Respectfully, Todd M. Baker


Todd mentions the Statutory Pugh Clause.

I’m curious as to how the Statutory Pugh Clause applies to a 1944 oil and gas lease.

Be circumspect of relying on free legal advice from the internet.

Edit: there are two different waterflood (secondary) units pertaining to parts of Section 15, the Antioch Gibson Sand Unit and the Panther Creek Hart Sand Unit. To understand what the operator means by “outside lands”, you have to understand how a waterflood unit works. They are different from the Drilling and Spacing Units used in primary production.


Mr. Pfisch. The statutory Pugh Clause was put in place in 5/25/1977 to protect this very thing from happening. Anything prior to that, tough luck as they say. Prior to that date, if your any part of your lease covers land that is part of a designated unit that is less than 160 acres those lands not included in the unit are HBP. I’ve been a landman for 35+ years-way before Al Gore invented the internet.

Thanks for your input.

Respectfully, Todd M. Baker


What you say is generally consistent with my understanding of the Statutory Pugh Clause. But Debflyer told us the lease was signed in 1944, and she had a question about the meaning of “outside lands.” Your reference to the Statutory Pugh Clause was, IMHO, confusing since it is not applicable to a 1944 lease.


The well is ADAM 1-22X15H. According to the diagram provided last December there are two holes to be drilled at the center/south of Section 22 and a horizontal well to run to the far north of Section 15. Our rights are all in Section 15. The form of order says Division Order at the top and is one page with an Exhibit setting out the legal description, BOI (?) and pay decimal. They were authorized to start this well in May, but I have no information on actual production, if any, from them. As to the order, the terms do not seem unusual when comparing to other DO’s in my files, but the Terms of Sale that “Purchaser shall compute quantity and make corrections for gravity and temperature and make deductions for impurities.” I don’t see that in the other Orders. I wonder if I should cross that out, or is that not subject to regulation?


It seems like quite a reach. I have not seen the land since I was 9 so I don’t know for sure, but the information I have is that there are a total of 3 wells actually producing on the 100 acre parcel and a couple have been there since 1950, though I have no records of production going back that far. This is all interesting stuff however. Just trying to be a good steward and get some education. Thanks!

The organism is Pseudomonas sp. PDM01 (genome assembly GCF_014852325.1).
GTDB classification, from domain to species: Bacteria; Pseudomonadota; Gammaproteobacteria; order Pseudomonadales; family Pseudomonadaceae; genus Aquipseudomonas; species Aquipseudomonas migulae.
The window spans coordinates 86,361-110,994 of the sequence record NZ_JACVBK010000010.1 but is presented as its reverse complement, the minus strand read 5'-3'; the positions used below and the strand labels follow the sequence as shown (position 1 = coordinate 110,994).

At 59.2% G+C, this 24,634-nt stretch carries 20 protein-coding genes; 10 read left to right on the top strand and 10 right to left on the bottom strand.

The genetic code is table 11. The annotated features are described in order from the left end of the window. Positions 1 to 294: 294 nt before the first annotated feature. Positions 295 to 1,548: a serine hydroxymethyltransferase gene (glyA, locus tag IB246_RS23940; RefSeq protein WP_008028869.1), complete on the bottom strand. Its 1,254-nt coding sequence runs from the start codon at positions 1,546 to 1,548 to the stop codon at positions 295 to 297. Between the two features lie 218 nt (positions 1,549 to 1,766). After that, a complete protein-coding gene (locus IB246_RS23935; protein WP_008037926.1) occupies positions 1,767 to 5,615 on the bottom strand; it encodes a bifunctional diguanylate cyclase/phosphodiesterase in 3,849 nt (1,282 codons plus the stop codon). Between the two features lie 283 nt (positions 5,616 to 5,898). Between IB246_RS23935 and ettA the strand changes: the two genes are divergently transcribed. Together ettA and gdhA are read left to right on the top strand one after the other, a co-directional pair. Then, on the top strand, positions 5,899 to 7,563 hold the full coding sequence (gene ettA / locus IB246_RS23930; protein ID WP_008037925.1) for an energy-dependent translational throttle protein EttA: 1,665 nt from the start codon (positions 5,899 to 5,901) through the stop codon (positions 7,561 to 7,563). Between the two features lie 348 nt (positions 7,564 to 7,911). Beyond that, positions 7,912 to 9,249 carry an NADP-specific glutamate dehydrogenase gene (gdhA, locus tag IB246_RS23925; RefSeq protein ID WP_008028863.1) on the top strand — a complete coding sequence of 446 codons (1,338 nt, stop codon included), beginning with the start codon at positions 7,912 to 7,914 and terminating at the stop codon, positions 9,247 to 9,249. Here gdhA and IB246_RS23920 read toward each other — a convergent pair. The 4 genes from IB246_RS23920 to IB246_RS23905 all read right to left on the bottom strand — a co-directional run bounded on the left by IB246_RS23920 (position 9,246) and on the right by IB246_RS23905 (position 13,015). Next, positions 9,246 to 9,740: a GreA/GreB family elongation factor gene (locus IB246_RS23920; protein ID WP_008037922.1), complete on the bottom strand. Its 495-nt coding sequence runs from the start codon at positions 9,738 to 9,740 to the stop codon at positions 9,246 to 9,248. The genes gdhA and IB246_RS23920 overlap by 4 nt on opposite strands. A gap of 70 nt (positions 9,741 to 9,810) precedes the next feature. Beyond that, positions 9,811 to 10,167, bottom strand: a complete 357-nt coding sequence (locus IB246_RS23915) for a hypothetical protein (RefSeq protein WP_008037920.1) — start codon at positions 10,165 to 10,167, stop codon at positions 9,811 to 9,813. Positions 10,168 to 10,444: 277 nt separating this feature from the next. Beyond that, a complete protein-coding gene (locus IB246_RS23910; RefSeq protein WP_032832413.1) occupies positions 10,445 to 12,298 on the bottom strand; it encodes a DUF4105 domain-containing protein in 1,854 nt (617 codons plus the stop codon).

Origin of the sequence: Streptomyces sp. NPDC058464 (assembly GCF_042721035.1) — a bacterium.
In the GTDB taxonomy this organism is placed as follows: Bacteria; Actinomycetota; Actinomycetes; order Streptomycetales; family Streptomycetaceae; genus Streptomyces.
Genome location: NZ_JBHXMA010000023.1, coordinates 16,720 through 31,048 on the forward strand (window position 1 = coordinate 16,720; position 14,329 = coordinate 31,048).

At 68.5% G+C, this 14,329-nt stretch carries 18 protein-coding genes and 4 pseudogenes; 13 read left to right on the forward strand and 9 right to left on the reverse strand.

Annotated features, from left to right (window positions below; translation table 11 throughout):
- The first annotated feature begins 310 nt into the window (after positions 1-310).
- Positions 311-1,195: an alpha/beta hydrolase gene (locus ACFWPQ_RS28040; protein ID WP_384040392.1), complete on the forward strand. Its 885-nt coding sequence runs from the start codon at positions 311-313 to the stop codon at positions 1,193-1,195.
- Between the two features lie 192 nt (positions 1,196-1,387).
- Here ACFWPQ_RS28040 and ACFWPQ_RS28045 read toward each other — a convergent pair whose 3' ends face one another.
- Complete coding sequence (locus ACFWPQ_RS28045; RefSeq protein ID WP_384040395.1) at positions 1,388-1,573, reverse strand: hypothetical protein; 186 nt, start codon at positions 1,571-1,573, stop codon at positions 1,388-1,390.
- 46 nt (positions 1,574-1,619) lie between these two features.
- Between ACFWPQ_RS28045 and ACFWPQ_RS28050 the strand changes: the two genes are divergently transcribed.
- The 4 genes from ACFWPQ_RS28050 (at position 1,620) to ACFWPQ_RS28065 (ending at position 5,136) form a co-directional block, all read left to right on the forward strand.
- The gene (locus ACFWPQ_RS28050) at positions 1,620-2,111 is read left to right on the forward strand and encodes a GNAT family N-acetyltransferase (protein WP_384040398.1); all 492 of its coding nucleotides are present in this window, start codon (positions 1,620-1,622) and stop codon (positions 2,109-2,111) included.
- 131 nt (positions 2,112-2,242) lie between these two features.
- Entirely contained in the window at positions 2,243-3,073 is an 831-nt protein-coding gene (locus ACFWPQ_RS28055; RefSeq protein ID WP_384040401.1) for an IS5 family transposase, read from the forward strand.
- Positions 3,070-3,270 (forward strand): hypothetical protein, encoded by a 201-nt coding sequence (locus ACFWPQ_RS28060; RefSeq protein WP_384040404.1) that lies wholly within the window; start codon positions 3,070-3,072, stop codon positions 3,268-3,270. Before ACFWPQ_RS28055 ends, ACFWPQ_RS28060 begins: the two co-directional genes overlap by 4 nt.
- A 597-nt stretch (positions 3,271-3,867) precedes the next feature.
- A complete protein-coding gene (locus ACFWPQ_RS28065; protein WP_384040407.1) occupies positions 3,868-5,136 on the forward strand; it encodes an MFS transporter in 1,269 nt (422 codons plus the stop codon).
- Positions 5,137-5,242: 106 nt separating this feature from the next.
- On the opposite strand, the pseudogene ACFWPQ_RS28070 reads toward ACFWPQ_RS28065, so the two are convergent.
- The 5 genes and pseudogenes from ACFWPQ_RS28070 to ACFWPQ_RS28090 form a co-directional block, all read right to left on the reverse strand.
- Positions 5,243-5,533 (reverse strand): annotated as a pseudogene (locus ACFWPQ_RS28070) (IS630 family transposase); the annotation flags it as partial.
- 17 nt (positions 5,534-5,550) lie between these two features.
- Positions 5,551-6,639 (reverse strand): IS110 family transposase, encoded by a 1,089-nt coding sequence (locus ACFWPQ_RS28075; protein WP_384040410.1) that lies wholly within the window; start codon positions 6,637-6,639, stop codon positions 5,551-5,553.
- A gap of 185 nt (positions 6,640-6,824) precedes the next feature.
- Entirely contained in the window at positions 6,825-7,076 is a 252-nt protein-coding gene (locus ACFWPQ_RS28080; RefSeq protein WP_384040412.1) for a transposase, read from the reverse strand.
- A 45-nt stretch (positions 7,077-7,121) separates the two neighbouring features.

HBP? Can’t figure that one.


HBP means Held by Production


If part of your old lease is under either the Antioch Gibson Sand Unit or the Panther Creek Hart Sand Unit, unit wells located on other lands (off lease) could be holding the old lease in force and effect. You have to look at the location of your land in relation to the units.

Go to:

and search for


in the “Legal Location” box. You should be able to find maps or property lists in exhibits that show your land.

Are you receiving royalties on production from one of these units?


OK I’ll give that a look. Thanks.

#18 You will find the Adams 1-22X15H in Sec 22 03N 03W

If you hit the blue PUN number, you can see the well and get the info. The production is usually about four months behind. First sales were 5/1/18, so you may not see a check until October or November.

I usually do not sign a company division order that has odd terms on it. The NADOA National Association of Division Order Analysts have come up with a standard form that is accepted in all states. Here is the 2017 one. If their division order is different than this one, then use the NADOA form instead. Just transfer the info over and make the minimum payment $25.
0_Division Order Model Blank Form 2017 (1).pdf (118.6 KB)

You do not want that deduction for impurities as it may cost you a bundle. You do not want the Division Order to change the terms of your lease. The NADOA form is very careful about that. Check your lease. If you have post production charges in it, then they are going to charge you for the impurities, but if you have an old lease, it may have “gross proceeds” and you do no want the DO to change that. Stick with the NADOA form.

#19 Here is the map of the Antioch Gibson Sand Unit. Look on about page 21 Here is the map of the Panther Creek Hart Sand about page 20 as well.


Debflyer-you might find it interesting to look at the property on Google Earth. The center of Section is located at:

34.7319162, -97.5016834

Just copy that lat and long into Google Earth and search.

Use the “Ruler” function in Google Earth to locate the Section boundaries–1/2 mile in each direction from the center. These locations are not sufficiently exact for fence building, but are plenty accurate for seeing well locations in the Section.